BGSU professor aims to improve safety and efficiency of self-driving cars
Nationally-funded research focuses on enhancing visual detection response times, robustness
By Laren Kowalczyk '07
Dr. Qing Tian, assistant professor of computer science at Bowling Green State University, dreams of spending his roughly 90-mile commute to campus relaxing or preparing for the week ahead while his self-driving car safely navigates to campus.
“I spend many hours on the road,” Tian said. “If I can use that time to relax or prepare for class, that would be incredibly impactful not just for me, but for so many people.”
Although the reality of that may be a few years away, this summer, Tian will begin a two-year research project aimed at reducing the time it takes self-driving vehicles to detect objects. The project is being funded by a $149,343 grant from the National Science Foundation.
“When it comes to autonomous driving, if you can save even a few milliseconds, that can mean the difference between life and death,” Tian said.
Tian’s research focuses on deep neural networks, which are designed to mimic the human brain. The same technology allows virtual assistants to understand voice commands and it’s how chatbots solve customer service problems in seconds.
In self-driving cars, high-performance neural networks tend to be large and complex. They consist of tens or hundreds of layers of neurons trained to detect objects and then perform the correct response, such as stopping at a red light.
The principal goals of Tian's research are simplifying the networks through a process called pruning while also increasing the robustness of visual detection.
When it comes to autonomous driving, if you can save even a few milliseconds, that can mean the difference between life and death
Improving speed and accuracy
Jung Im Amy Choi, a third-year doctoral student studying data science at BGSU, is assisting Tian with the research. She likened the size and make-up of the deep neural networks to the brain of a 2-year-old.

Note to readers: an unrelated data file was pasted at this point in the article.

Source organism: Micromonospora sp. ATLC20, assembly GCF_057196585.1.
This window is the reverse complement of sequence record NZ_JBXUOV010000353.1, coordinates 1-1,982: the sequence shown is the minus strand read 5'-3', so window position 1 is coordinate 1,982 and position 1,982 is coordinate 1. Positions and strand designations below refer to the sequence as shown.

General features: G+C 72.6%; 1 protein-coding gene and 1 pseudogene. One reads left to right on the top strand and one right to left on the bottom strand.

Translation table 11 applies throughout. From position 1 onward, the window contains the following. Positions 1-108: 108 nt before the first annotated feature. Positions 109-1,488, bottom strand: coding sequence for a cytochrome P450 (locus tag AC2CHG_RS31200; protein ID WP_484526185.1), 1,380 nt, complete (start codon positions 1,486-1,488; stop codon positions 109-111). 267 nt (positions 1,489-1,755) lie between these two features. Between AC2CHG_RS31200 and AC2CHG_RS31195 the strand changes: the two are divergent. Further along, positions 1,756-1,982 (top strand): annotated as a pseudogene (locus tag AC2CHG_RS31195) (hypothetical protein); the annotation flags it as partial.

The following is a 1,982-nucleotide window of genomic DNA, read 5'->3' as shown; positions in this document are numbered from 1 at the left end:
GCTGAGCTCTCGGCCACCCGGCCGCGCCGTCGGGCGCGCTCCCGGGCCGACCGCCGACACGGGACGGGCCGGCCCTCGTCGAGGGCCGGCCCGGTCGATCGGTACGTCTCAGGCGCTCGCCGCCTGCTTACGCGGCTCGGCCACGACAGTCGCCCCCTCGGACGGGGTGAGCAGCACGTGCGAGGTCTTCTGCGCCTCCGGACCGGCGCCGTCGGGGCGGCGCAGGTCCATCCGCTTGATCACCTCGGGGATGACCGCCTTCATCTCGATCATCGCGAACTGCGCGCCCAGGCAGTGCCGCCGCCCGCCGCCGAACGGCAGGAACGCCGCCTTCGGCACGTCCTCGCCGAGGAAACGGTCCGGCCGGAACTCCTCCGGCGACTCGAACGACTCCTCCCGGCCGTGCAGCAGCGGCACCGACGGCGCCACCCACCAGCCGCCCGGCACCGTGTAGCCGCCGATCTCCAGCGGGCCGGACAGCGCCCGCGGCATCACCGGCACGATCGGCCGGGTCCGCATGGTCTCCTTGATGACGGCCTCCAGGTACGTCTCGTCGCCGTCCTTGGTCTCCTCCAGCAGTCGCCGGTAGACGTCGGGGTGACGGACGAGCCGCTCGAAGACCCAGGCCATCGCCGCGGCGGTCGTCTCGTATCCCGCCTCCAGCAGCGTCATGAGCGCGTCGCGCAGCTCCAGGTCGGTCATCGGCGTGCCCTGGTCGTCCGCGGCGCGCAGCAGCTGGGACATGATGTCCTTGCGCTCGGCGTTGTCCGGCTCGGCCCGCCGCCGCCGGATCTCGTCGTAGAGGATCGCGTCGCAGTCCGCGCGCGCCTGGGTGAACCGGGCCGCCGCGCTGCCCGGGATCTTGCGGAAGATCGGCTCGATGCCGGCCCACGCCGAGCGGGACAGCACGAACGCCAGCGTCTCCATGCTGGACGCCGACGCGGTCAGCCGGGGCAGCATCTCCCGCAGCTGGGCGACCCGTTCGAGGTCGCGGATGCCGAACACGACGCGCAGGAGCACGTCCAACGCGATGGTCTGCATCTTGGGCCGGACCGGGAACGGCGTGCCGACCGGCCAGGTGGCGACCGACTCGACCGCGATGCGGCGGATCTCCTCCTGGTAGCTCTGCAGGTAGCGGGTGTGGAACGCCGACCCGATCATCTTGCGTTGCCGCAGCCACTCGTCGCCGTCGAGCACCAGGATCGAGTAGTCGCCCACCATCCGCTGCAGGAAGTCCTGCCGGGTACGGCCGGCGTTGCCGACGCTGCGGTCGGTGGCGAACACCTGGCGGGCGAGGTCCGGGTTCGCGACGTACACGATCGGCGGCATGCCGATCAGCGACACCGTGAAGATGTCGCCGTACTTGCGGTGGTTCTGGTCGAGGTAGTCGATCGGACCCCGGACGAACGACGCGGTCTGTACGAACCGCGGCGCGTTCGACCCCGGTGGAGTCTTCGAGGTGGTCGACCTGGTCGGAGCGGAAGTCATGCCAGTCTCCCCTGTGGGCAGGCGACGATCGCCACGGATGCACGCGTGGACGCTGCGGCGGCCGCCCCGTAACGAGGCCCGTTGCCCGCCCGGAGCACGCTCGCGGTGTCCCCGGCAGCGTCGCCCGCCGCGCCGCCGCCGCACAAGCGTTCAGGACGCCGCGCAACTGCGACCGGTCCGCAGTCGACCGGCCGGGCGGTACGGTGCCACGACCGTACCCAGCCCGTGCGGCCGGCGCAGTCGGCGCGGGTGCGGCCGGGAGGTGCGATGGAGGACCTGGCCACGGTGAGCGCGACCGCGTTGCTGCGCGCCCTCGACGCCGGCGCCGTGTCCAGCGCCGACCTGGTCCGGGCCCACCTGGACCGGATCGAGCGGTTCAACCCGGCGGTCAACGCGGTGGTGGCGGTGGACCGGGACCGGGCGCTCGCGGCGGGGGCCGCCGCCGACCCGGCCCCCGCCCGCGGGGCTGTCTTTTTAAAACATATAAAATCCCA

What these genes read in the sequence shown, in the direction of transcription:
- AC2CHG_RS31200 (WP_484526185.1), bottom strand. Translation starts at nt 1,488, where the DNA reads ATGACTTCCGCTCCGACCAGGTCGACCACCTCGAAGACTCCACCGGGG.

Choi said at that age, the number of connections between brain cells, or neurons, is twice as many as adults. Although 2-year-olds can process large quantities of information, they can’t make fast, effective decisions at the rate an adult can.
Similarly, deep neural networks can detect things like stop signs, oncoming cars, pedestrians, traffic lights and other everyday objects seen while driving, but the number of neurons and connections impedes reaction time.
“By pruning, we can get more efficient,” Tian said. “We are trying to achieve speed, accuracy and robustness all for the same process of image perception.”
Small but mighty
While the intent is to make the network smaller to reduce latency, maintaining robustness and reliability are critically important. Tian plans to accomplish that through adversarial training, which sharpens the network’s ability to recognize images accurately and reduces its vulnerability against malicious attacks.
“If you apply an adversarial sticker to a stop sign, autonomous cars can misidentify it as something else,” Tian said. “It doesn't look very different to my eyes, but it can fool the neural networks. This can have real-world impacts.”
Tian called his research foundational yet pivotal. He expects this two-year project to lay the groundwork for future research.
“Perception is a foundational step in autonomous driving,” Tian said. “Only if you have perceived the environment accurately, quickly and more robustly can future autonomous driving technologies be developed. This research will allow us to advance the field of autonomous driving.”
“The most important thing is to bring greater and safer mobility to the general public. The goal is creating public good.”
Updated: 06/09/2022 05:00PM